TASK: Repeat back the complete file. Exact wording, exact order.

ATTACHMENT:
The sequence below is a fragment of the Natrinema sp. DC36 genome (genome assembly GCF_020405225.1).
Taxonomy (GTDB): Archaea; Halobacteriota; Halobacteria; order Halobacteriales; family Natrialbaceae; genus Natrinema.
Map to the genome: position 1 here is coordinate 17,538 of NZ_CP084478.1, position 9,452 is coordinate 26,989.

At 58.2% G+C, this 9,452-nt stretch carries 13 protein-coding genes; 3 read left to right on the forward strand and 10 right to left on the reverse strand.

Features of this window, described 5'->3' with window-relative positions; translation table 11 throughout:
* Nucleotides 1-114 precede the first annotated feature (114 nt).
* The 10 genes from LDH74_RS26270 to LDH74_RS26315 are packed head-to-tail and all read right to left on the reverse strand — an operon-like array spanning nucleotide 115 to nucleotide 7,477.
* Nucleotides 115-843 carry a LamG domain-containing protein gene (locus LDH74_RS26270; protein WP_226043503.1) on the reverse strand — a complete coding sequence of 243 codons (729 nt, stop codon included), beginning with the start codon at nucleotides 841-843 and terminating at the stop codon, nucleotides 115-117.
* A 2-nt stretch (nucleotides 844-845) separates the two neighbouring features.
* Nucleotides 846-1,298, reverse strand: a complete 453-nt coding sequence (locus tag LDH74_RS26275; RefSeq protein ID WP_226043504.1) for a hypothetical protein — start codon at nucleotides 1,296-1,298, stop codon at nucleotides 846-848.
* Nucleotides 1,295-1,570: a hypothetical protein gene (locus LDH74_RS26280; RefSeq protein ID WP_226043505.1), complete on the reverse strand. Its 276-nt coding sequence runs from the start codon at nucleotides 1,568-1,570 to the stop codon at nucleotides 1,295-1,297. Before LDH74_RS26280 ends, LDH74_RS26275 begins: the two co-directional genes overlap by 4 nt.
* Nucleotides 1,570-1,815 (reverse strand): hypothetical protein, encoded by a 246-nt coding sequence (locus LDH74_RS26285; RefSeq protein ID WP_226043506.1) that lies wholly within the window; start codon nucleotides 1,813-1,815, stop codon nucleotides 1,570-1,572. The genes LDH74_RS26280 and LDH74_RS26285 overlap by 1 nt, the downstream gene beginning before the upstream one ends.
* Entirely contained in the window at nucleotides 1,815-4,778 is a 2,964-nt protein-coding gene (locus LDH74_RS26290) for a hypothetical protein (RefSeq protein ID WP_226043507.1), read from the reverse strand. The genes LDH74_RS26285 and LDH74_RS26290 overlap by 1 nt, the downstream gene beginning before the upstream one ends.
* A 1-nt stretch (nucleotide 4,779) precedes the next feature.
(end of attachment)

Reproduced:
The sequence below is a fragment of the Natrinema sp. DC36 genome (genome assembly GCF_020405225.1).
Taxonomy (GTDB): Archaea; Halobacteriota; Halobacteria; order Halobacteriales; family Natrialbaceae; genus Natrinema.
Map to the genome: position 1 here is coordinate 17,538 of NZ_CP084478.1, position 9,452 is coordinate 26,989.

At 58.2% G+C, this 9,452-nt stretch carries 13 protein-coding genes; 3 read left to right on the forward strand and 10 right to left on the reverse strand.

Features of this window, described 5'->3' with window-relative positions; translation table 11 throughout:
* Nucleotides 1-114 precede the first annotated feature (114 nt).
* The 10 genes from LDH74_RS26270 to LDH74_RS26315 are packed head-to-tail and all read right to left on the reverse strand — an operon-like array spanning nucleotide 115 to nucleotide 7,477.
* Nucleotides 115-843 carry a LamG domain-containing protein gene (locus LDH74_RS26270; protein WP_226043503.1) on the reverse strand — a complete coding sequence of 243 codons (729 nt, stop codon included), beginning with the start codon at nucleotides 841-843 and terminating at the stop codon, nucleotides 115-117.
* A 2-nt stretch (nucleotides 844-845) separates the two neighbouring features.
* Nucleotides 846-1,298, reverse strand: a complete 453-nt coding sequence (locus tag LDH74_RS26275; RefSeq protein ID WP_226043504.1) for a hypothetical protein — start codon at nucleotides 1,296-1,298, stop codon at nucleotides 846-848.
* Nucleotides 1,295-1,570: a hypothetical protein gene (locus LDH74_RS26280; RefSeq protein ID WP_226043505.1), complete on the reverse strand. Its 276-nt coding sequence runs from the start codon at nucleotides 1,568-1,570 to the stop codon at nucleotides 1,295-1,297. Before LDH74_RS26280 ends, LDH74_RS26275 begins: the two co-directional genes overlap by 4 nt.
* Nucleotides 1,570-1,815 (reverse strand): hypothetical protein, encoded by a 246-nt coding sequence (locus LDH74_RS26285; RefSeq protein ID WP_226043506.1) that lies wholly within the window; start codon nucleotides 1,813-1,815, stop codon nucleotides 1,570-1,572. The genes LDH74_RS26280 and LDH74_RS26285 overlap by 1 nt, the downstream gene beginning before the upstream one ends.
* Entirely contained in the window at nucleotides 1,815-4,778 is a 2,964-nt protein-coding gene (locus LDH74_RS26290) for a hypothetical protein (RefSeq protein ID WP_226043507.1), read from the reverse strand. The genes LDH74_RS26285 and LDH74_RS26290 overlap by 1 nt, the downstream gene beginning before the upstream one ends.
* A 1-nt stretch (nucleotide 4,779) precedes the next feature.